Lace and Netting in PSP 7

Now that you know how to make continuous tubes in PSP, what if you want to use a piece of lace that has lots of little spaces and (gasp) netting?

This tutorial will show you how to get rid of all those little spaces and get a not too bad piece of lace in Paint Shop Pro 7; PSP8 version is in work.

First, find some lace, lace with some netting maybe or lots of spaces that need the background removed. There are plenty of images on the web, just be sure you ask for permission before you use them for commercial purposes and don’t share them without permission either. Go to a fabric store and buy six inches of a lace or ribbon you like. Just make sure that the entire pattern is on that six inches (get more if you need to).

The image needs to be of sufficient size to give you some nice details.

The image will also need to be as straight as possible, so whether you find a photo of one or take a photo or scan of your own, keep this in mind. White/light lace/ribbon should be on a black background, black/dark lace/ribbon should be on a white background. But we can fix that if the background is say, red.

(75% of original size)
The first thing you need to do is make sure that the image has sufficient colors to do the job.

Choose Colors > Increase Color Depth > 16 Million Colors (24 bit) from the menu.

Now, if the background color isn’t black or white, select your eyedropper and click in the background to change the foreground color to match.
Now, choose Selections > Select All from the menu or press Ctrl-A.
Zoom in to the image so you can quickly check what is going on.

Choose Selections > Modify > Transparent Color from the menu.

The Remove Selected Color panel will come up. Select your background color from the Transparent color pull-down menu. Hopefully it is black or white, but if you set the foreground (or background) color to the image background color, then choose the appropriate menu item.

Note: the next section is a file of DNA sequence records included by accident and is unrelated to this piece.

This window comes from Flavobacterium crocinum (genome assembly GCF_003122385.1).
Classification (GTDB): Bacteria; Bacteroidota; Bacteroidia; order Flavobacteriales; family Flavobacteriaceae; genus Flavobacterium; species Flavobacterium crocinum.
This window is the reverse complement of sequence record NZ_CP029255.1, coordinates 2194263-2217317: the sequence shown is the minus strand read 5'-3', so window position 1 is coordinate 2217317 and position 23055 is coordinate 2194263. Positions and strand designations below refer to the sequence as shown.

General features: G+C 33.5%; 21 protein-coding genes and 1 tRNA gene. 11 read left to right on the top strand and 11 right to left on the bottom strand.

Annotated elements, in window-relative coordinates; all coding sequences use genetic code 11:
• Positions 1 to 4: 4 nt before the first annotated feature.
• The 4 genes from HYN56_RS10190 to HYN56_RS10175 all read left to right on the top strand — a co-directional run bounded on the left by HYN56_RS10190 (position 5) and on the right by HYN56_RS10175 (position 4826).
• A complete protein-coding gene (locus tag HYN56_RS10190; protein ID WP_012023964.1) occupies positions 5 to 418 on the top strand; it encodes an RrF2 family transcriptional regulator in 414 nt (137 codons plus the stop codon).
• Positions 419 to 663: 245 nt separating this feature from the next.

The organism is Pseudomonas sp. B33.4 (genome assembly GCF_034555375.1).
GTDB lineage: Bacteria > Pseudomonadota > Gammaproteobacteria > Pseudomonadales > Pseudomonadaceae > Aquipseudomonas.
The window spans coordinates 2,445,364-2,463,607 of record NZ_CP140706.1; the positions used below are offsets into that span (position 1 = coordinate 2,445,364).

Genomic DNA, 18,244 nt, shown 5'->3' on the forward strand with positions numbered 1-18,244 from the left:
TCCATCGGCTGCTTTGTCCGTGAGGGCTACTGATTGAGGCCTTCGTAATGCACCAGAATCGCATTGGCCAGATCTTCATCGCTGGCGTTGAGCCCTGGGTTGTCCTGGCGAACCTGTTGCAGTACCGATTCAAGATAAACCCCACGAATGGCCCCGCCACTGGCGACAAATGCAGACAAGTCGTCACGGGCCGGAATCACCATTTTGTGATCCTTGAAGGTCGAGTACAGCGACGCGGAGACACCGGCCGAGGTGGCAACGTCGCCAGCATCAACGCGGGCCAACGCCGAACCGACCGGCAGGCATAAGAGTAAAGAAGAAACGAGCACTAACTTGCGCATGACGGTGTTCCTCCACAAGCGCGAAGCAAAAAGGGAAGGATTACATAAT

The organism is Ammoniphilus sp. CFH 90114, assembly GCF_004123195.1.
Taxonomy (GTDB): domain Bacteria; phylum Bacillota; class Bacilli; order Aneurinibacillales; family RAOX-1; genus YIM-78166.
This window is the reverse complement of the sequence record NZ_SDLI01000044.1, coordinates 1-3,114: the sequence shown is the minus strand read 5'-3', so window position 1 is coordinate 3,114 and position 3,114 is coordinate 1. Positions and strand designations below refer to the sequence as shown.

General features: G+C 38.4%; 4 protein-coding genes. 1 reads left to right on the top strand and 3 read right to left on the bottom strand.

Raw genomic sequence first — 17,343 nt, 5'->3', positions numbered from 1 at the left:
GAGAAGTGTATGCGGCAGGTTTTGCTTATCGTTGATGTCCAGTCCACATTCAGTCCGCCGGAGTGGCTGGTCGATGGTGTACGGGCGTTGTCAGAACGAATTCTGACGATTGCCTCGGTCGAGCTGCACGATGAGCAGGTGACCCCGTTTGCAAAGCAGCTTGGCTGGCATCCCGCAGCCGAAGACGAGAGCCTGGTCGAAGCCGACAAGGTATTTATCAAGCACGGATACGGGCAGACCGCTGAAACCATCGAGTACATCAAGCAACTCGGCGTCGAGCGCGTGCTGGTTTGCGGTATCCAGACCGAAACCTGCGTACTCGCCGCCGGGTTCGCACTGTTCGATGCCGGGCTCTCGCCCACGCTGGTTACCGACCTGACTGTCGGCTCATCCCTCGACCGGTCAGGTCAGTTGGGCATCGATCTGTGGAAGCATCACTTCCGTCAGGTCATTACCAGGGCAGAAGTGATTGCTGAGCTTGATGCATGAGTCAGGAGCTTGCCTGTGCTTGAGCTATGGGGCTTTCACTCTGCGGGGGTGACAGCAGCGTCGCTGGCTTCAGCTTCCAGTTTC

The trick now is to get the tolerance setting correct. Let’s start out with, say 25, and see how that looks.

Set the tolerance to 25 and click on OK. You’ll see the marquee dancing around the lace and since you zoomed in, you can see what was selected.

Umm, nope, I think we can do better, so press Ctrl-Z to undo the selection and choose Selections > Modify > Transparent Color from the menu again.

This time, choose a higher tolerance level, say 35 or 40 and click on OK.

At this point, its probably a good idea to check how much cleanup will need to be done if you stick with the current selection.

With the selection still active, copy it and paste into a new image.

Create a new layer and move it down to the bottom.

Select a hot pink foreground color and fill the bottom layer with it so you can see what needs to be done.

This is better than the 25 setting, but we’d still have quite a bit of cleanup to do if we stick with this one, so go back to your original image, undo, and go back to Selections > Modify > Transparent Color.

I find that a tolerance level of 65 is the best for me, but you need to find the level you are most comfortable with and stick with it. Of course, the exact level depends on the amount of colors in the lace and contrast.

This is pretty good, with minimal cleanup required.

With the selection still active, copy it and paste into a new image.

Create a new layer and move it down to the bottom.

Select a hot pink foreground color and fill the bottom layer with it so you can see what needs to be done.

Use the eraser tool to clean up any areas you’re not happy with.

Okay, I promised to show you what to do if the lace didn’t have a black or white background, like the example to the right.

First thing, set your hot pink layer to invisible so you can see a little better.

Here you can see what the lace looked like after I did the selection, deleted the areas, and cleaned up anything left.

Notice the red around the lace areas.

Choose Colors > Greyscale from the menu.

Notice how the red areas turned a grayish color. When the lace image is set to 100%, this gray is barely noticeable and perfectly acceptable.

To check, turn the hot pink layer back on and check how the lace looks. You might also want to fill it with another color to see how it shows up against various colors, like white, black, pastel yellow, etc.

Delete the background layer when you are done.

Now, you can create a tube using the lace or if it’s an applique, then just save it as a file that will preserve the transparency, like .psp, .psd, or .png. When you need to use it, just open the file, copy, and paste where you need it.